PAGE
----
PORTLAND, Ore. (KOIN) — Alleging Oregon Democrats violated his constitutional rights, Republican State Senator Brian Boquist filed a federal lawsuit against Senate President Peter Courtney and other leaders.
The lawsuit follows a bipartisan special committee’s unanimous decision that Boquist, who threatened Courtney and Oregon State Police troopers on June 19, must give at least 12 hours notice in writing if he intends to come to the Capitol and that state troopers beef up their presence while he is in the building.
In addition, Boquist was advised that he must not retaliate against anyone who reports concerns about their safety.
The 4-person committee — 2 Democrats, 2 Republicans — passed the motion at the close of a July 8 hearing into the senator’s conduct. The hearing, packed with spectators, was held after Boquist made threats before Republican senators fled the Capitol to protest climate legislation.
Boquist, a Republican from Dallas, warned on June 19 that if the Oregon State Police were sent to force him to return during the GOP walkout they should “send bachelors and come heavily armed.” He also told Senate President Courtney that “hell is coming to visit you personally” if he sent the state police after him, but apologized minutes later for his comments.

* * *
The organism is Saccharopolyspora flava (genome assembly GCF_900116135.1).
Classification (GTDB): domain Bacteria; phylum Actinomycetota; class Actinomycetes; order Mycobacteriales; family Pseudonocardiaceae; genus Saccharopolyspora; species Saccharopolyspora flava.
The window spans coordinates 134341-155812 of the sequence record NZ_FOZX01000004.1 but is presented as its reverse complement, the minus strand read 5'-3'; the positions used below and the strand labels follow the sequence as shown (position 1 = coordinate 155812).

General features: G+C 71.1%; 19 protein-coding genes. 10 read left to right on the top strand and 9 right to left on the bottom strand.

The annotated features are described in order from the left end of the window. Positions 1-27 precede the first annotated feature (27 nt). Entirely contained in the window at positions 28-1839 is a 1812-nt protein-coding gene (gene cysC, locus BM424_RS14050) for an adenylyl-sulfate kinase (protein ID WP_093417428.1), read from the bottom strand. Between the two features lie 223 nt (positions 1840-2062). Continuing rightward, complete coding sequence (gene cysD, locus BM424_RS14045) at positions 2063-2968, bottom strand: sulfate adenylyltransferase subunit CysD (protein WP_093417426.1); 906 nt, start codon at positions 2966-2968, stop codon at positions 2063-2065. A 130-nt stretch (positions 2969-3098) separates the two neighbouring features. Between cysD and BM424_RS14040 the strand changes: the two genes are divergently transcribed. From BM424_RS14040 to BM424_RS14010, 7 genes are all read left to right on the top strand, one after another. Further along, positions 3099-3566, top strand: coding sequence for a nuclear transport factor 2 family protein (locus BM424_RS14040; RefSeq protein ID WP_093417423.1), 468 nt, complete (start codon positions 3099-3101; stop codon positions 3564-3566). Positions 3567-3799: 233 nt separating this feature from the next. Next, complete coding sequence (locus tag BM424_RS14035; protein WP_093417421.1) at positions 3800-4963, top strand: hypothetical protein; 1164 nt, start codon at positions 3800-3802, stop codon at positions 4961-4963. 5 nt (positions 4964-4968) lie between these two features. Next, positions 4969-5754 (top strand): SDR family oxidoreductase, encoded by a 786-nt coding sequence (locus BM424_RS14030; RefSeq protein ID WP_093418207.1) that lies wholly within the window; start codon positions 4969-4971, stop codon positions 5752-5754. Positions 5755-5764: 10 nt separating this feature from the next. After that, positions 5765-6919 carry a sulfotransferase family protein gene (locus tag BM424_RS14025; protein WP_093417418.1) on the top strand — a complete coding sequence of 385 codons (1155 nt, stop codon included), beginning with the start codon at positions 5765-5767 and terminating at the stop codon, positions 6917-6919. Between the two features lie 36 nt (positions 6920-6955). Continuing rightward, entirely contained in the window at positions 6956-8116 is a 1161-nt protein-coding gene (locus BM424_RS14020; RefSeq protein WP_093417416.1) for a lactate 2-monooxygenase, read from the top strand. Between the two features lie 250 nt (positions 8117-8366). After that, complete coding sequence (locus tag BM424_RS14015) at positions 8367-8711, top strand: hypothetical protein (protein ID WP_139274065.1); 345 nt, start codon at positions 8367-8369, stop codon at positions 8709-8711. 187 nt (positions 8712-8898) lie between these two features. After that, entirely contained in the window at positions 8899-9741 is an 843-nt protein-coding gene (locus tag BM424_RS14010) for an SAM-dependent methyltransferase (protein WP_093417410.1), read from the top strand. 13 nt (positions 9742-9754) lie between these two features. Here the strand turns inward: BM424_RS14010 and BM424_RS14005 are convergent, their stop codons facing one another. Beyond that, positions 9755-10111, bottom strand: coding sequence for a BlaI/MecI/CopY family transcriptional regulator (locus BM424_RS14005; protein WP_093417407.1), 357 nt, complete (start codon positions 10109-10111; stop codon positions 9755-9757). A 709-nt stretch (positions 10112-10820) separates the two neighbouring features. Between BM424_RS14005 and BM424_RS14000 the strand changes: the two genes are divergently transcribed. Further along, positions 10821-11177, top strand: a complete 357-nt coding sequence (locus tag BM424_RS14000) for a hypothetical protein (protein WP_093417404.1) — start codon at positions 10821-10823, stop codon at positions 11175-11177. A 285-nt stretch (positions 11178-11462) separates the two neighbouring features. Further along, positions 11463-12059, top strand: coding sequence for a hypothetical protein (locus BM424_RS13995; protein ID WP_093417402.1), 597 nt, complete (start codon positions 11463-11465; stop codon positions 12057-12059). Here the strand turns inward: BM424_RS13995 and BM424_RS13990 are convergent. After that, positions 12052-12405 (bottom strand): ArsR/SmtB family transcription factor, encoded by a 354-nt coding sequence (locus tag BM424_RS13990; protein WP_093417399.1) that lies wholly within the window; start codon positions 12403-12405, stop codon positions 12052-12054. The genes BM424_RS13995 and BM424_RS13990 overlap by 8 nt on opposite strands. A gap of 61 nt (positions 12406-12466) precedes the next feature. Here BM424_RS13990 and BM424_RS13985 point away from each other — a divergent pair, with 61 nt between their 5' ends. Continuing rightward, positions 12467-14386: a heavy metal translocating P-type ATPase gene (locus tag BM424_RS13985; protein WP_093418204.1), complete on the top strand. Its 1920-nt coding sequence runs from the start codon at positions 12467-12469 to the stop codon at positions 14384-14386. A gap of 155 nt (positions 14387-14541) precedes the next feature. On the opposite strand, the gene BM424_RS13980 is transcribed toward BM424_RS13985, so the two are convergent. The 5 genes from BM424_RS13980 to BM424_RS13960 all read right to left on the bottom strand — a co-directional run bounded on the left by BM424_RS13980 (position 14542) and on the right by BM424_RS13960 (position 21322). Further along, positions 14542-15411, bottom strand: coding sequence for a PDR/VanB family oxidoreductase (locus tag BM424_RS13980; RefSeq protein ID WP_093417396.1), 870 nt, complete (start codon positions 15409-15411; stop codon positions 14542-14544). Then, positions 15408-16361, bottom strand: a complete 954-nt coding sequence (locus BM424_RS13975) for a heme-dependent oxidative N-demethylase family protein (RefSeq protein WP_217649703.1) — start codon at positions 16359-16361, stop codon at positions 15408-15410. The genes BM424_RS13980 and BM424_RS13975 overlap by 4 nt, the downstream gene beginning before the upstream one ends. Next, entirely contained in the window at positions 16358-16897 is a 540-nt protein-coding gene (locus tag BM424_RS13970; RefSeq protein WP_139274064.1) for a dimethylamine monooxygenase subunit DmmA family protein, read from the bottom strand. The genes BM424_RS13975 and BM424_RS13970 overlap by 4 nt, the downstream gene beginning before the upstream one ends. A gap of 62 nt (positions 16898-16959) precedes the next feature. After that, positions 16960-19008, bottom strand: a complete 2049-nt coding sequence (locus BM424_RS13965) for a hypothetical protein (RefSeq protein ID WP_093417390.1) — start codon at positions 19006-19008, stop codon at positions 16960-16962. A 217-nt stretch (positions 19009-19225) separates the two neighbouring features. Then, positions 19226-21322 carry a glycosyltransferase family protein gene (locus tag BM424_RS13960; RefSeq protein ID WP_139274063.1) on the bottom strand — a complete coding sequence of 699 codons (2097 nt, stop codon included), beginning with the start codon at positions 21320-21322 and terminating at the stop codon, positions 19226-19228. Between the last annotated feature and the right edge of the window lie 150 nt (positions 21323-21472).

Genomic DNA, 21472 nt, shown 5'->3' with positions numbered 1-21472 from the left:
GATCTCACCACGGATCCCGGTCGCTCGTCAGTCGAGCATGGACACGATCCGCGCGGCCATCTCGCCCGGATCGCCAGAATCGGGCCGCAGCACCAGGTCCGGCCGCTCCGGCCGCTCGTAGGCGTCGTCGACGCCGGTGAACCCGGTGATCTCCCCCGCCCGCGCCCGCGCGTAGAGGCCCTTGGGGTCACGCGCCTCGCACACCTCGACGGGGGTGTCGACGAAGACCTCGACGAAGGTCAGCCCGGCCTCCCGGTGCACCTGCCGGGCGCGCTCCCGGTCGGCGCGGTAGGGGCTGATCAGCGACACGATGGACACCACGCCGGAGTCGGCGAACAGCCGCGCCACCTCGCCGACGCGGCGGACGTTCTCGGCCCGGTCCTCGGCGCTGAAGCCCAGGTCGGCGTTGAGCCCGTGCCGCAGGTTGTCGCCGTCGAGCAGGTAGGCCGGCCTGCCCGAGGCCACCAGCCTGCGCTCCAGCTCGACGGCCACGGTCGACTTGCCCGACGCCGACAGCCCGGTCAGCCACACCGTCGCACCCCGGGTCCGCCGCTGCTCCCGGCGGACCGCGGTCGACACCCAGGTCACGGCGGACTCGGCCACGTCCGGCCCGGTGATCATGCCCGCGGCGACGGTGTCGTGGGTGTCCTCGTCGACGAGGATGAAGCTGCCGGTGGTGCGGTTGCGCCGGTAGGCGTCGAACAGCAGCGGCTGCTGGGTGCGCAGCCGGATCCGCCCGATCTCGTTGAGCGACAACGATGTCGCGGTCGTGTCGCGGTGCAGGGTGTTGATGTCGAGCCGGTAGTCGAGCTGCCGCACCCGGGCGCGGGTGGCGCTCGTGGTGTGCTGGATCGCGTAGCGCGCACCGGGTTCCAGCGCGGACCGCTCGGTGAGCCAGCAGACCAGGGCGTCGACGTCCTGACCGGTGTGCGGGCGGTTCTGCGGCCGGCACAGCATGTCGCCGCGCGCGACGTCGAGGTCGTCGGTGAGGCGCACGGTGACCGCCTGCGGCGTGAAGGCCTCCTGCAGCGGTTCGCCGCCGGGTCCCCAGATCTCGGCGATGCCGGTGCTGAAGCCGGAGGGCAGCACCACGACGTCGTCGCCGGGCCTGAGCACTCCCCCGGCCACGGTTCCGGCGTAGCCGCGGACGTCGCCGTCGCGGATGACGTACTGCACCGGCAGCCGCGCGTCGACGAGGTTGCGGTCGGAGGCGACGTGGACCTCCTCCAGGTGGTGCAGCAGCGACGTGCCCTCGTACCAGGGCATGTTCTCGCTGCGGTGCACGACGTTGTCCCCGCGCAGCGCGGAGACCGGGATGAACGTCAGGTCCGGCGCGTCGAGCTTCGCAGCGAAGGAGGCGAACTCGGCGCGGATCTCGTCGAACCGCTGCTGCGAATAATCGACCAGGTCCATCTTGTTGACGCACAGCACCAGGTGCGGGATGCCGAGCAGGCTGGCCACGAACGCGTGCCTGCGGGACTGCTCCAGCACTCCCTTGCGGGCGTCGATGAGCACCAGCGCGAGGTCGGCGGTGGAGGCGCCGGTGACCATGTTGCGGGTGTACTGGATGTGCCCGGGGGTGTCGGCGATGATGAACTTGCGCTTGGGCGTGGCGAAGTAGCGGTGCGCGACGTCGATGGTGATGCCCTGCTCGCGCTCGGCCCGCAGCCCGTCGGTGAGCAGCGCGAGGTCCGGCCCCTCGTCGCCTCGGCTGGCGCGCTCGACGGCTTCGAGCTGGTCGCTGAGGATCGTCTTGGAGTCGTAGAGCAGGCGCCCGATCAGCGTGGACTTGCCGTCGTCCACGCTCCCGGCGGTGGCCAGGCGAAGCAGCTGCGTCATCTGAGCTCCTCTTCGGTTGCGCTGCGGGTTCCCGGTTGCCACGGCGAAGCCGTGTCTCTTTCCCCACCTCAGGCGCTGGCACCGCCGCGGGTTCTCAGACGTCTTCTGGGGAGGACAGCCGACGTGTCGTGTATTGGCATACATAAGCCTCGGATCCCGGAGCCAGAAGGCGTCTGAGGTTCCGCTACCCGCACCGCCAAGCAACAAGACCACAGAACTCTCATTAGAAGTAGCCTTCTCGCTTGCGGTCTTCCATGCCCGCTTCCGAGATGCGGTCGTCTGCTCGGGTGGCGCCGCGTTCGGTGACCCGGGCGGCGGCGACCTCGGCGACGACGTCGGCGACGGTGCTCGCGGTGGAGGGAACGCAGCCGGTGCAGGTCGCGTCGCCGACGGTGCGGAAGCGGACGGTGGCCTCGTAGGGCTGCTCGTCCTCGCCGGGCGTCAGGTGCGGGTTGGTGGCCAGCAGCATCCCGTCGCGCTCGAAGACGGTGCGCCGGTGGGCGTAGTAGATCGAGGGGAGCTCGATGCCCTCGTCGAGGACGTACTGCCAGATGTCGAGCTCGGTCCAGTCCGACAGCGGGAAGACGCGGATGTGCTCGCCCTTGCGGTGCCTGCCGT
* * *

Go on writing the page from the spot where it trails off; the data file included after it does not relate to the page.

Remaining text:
At the end of the hearing Boquist said he would take the matter to the courts.
Boquist claims his constitutional rights under the 1st, 5th and 14th amendments were violated.
His right to the freedom of assembly was violated by forcing him to give notice when he goes to the Capitol. The decision to send OSP troopers to round up the wayward Republicans and fine them $500 a day for failing to show up violated his right to due process.
Boquist already paid the $3500 fine imposed for not showing up for work during the legislative session.